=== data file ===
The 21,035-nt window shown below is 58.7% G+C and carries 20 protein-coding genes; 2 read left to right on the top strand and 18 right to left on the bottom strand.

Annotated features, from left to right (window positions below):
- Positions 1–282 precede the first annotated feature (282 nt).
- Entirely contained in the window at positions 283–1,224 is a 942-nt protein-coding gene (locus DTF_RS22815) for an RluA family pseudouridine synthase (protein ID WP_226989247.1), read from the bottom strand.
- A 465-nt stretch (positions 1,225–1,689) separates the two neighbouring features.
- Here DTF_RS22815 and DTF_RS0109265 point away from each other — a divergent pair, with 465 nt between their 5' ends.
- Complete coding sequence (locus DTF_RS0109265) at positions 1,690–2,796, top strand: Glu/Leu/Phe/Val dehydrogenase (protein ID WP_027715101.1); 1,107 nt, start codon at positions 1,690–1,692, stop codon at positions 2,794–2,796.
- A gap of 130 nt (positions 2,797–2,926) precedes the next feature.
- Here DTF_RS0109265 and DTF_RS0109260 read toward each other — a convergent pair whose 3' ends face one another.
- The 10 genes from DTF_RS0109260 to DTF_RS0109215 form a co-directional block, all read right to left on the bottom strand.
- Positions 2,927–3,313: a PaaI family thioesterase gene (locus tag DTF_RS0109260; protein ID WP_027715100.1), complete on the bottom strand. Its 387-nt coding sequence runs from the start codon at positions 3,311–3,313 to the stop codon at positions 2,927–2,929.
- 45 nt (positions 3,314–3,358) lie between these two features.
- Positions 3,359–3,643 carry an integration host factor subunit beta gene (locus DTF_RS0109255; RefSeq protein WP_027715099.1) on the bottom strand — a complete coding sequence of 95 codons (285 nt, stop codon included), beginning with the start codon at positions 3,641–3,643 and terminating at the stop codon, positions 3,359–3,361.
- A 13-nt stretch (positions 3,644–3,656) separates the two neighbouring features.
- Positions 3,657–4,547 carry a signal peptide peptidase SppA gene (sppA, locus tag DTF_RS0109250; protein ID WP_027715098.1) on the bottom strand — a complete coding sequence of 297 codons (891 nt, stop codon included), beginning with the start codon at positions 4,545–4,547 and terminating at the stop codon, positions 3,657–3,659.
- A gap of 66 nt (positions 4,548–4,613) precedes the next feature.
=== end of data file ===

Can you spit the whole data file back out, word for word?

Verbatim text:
The 21,035-nt window shown below is 58.7% G+C and carries 20 protein-coding genes; 2 read left to right on the top strand and 18 right to left on the bottom strand.

Annotated features, from left to right (window positions below):
- Positions 1–282 precede the first annotated feature (282 nt).
- Entirely contained in the window at positions 283–1,224 is a 942-nt protein-coding gene (locus DTF_RS22815) for an RluA family pseudouridine synthase (protein ID WP_226989247.1), read from the bottom strand.
- A 465-nt stretch (positions 1,225–1,689) separates the two neighbouring features.
- Here DTF_RS22815 and DTF_RS0109265 point away from each other — a divergent pair, with 465 nt between their 5' ends.
- Complete coding sequence (locus DTF_RS0109265) at positions 1,690–2,796, top strand: Glu/Leu/Phe/Val dehydrogenase (protein ID WP_027715101.1); 1,107 nt, start codon at positions 1,690–1,692, stop codon at positions 2,794–2,796.
- A gap of 130 nt (positions 2,797–2,926) precedes the next feature.
- Here DTF_RS0109265 and DTF_RS0109260 read toward each other — a convergent pair whose 3' ends face one another.
- The 10 genes from DTF_RS0109260 to DTF_RS0109215 form a co-directional block, all read right to left on the bottom strand.
- Positions 2,927–3,313: a PaaI family thioesterase gene (locus tag DTF_RS0109260; protein ID WP_027715100.1), complete on the bottom strand. Its 387-nt coding sequence runs from the start codon at positions 3,311–3,313 to the stop codon at positions 2,927–2,929.
- 45 nt (positions 3,314–3,358) lie between these two features.
- Positions 3,359–3,643 carry an integration host factor subunit beta gene (locus DTF_RS0109255; RefSeq protein WP_027715099.1) on the bottom strand — a complete coding sequence of 95 codons (285 nt, stop codon included), beginning with the start codon at positions 3,641–3,643 and terminating at the stop codon, positions 3,359–3,361.
- A 13-nt stretch (positions 3,644–3,656) separates the two neighbouring features.
- Positions 3,657–4,547 carry a signal peptide peptidase SppA gene (sppA, locus tag DTF_RS0109250; protein ID WP_027715098.1) on the bottom strand — a complete coding sequence of 297 codons (891 nt, stop codon included), beginning with the start codon at positions 4,545–4,547 and terminating at the stop codon, positions 3,657–3,659.
- A gap of 66 nt (positions 4,548–4,613) precedes the next feature.